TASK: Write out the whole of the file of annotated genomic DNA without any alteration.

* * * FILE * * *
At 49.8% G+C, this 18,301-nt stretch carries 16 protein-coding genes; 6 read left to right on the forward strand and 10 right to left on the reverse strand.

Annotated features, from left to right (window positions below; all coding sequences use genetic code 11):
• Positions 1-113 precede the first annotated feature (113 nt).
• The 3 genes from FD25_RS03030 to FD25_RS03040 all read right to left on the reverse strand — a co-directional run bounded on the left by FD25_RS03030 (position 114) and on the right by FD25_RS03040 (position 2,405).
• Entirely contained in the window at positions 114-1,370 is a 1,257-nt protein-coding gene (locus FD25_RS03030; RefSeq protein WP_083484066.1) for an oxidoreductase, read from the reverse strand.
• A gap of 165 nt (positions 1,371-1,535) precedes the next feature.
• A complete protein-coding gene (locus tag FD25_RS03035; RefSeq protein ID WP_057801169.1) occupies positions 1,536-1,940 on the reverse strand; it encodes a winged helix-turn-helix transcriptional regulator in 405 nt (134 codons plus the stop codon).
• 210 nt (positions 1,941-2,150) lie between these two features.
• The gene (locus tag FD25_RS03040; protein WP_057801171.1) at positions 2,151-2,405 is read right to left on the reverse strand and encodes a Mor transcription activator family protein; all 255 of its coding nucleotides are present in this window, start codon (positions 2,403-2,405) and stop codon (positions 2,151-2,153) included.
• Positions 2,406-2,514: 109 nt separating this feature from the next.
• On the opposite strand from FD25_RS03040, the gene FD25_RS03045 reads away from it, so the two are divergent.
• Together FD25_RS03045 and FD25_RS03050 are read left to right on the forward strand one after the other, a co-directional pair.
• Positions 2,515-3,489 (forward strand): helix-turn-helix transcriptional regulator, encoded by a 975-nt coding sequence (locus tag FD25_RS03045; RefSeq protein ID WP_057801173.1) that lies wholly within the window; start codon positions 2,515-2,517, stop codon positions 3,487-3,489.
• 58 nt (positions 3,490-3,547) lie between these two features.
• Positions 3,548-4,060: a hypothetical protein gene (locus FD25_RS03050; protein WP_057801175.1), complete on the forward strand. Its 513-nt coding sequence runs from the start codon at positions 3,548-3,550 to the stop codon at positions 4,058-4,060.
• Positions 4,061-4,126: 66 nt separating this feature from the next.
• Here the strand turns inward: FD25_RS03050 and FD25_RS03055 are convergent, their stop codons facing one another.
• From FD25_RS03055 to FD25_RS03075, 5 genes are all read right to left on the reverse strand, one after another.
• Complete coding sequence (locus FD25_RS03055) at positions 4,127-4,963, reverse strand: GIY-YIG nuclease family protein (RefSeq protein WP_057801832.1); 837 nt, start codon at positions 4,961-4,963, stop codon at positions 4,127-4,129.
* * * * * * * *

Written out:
At 49.8% G+C, this 18,301-nt stretch carries 16 protein-coding genes; 6 read left to right on the forward strand and 10 right to left on the reverse strand.

Annotated features, from left to right (window positions below; all coding sequences use genetic code 11):
• Positions 1-113 precede the first annotated feature (113 nt).
• The 3 genes from FD25_RS03030 to FD25_RS03040 all read right to left on the reverse strand — a co-directional run bounded on the left by FD25_RS03030 (position 114) and on the right by FD25_RS03040 (position 2,405).
• Entirely contained in the window at positions 114-1,370 is a 1,257-nt protein-coding gene (locus FD25_RS03030; RefSeq protein WP_083484066.1) for an oxidoreductase, read from the reverse strand.
• A gap of 165 nt (positions 1,371-1,535) precedes the next feature.
• A complete protein-coding gene (locus tag FD25_RS03035; RefSeq protein ID WP_057801169.1) occupies positions 1,536-1,940 on the reverse strand; it encodes a winged helix-turn-helix transcriptional regulator in 405 nt (134 codons plus the stop codon).
• 210 nt (positions 1,941-2,150) lie between these two features.
• The gene (locus tag FD25_RS03040; protein WP_057801171.1) at positions 2,151-2,405 is read right to left on the reverse strand and encodes a Mor transcription activator family protein; all 255 of its coding nucleotides are present in this window, start codon (positions 2,403-2,405) and stop codon (positions 2,151-2,153) included.
• Positions 2,406-2,514: 109 nt separating this feature from the next.
• On the opposite strand from FD25_RS03040, the gene FD25_RS03045 reads away from it, so the two are divergent.
• Together FD25_RS03045 and FD25_RS03050 are read left to right on the forward strand one after the other, a co-directional pair.
• Positions 2,515-3,489 (forward strand): helix-turn-helix transcriptional regulator, encoded by a 975-nt coding sequence (locus tag FD25_RS03045; RefSeq protein ID WP_057801173.1) that lies wholly within the window; start codon positions 2,515-2,517, stop codon positions 3,487-3,489.
• 58 nt (positions 3,490-3,547) lie between these two features.
• Positions 3,548-4,060: a hypothetical protein gene (locus FD25_RS03050; protein WP_057801175.1), complete on the forward strand. Its 513-nt coding sequence runs from the start codon at positions 3,548-3,550 to the stop codon at positions 4,058-4,060.
• Positions 4,061-4,126: 66 nt separating this feature from the next.
• Here the strand turns inward: FD25_RS03050 and FD25_RS03055 are convergent, their stop codons facing one another.
• From FD25_RS03055 to FD25_RS03075, 5 genes are all read right to left on the reverse strand, one after another.
• Complete coding sequence (locus FD25_RS03055) at positions 4,127-4,963, reverse strand: GIY-YIG nuclease family protein (RefSeq protein WP_057801832.1); 837 nt, start codon at positions 4,961-4,963, stop codon at positions 4,127-4,129.